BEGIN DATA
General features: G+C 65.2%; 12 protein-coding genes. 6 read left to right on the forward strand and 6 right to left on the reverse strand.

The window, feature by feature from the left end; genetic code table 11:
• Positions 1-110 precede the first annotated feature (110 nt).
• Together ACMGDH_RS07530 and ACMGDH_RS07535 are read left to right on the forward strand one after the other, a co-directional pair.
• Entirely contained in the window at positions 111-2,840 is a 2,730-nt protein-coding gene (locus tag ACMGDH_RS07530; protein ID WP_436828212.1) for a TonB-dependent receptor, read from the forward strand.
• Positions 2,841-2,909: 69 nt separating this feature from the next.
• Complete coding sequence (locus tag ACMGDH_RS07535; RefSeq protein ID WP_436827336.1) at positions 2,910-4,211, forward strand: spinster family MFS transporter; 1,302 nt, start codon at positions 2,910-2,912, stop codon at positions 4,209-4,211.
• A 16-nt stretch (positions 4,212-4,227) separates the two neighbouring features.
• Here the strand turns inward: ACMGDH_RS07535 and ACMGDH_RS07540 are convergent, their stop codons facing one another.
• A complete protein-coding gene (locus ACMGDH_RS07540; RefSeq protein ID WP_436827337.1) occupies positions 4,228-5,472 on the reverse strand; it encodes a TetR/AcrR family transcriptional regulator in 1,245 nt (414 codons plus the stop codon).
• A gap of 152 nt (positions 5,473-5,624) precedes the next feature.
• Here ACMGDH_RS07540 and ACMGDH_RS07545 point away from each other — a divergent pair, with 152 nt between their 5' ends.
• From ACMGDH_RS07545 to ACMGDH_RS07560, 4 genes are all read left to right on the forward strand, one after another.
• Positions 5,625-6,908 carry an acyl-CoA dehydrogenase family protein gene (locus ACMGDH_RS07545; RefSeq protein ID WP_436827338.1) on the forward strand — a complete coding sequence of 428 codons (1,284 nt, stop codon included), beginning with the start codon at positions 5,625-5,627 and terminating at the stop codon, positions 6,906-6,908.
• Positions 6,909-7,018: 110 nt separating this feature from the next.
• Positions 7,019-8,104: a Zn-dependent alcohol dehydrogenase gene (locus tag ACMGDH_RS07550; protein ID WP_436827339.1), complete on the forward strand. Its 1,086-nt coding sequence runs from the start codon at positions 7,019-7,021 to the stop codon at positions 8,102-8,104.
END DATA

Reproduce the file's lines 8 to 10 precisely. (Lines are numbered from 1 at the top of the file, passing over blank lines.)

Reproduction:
• A 16-nt stretch (positions 4,212-4,227) separates the two neighbouring features.
• Here the strand turns inward: ACMGDH_RS07535 and ACMGDH_RS07540 are convergent, their stop codons facing one another.
• A complete protein-coding gene (locus ACMGDH_RS07540; RefSeq protein ID WP_436827337.1) occupies positions 4,228-5,472 on the reverse strand; it encodes a TetR/AcrR family transcriptional regulator in 1,245 nt (414 codons plus the stop codon).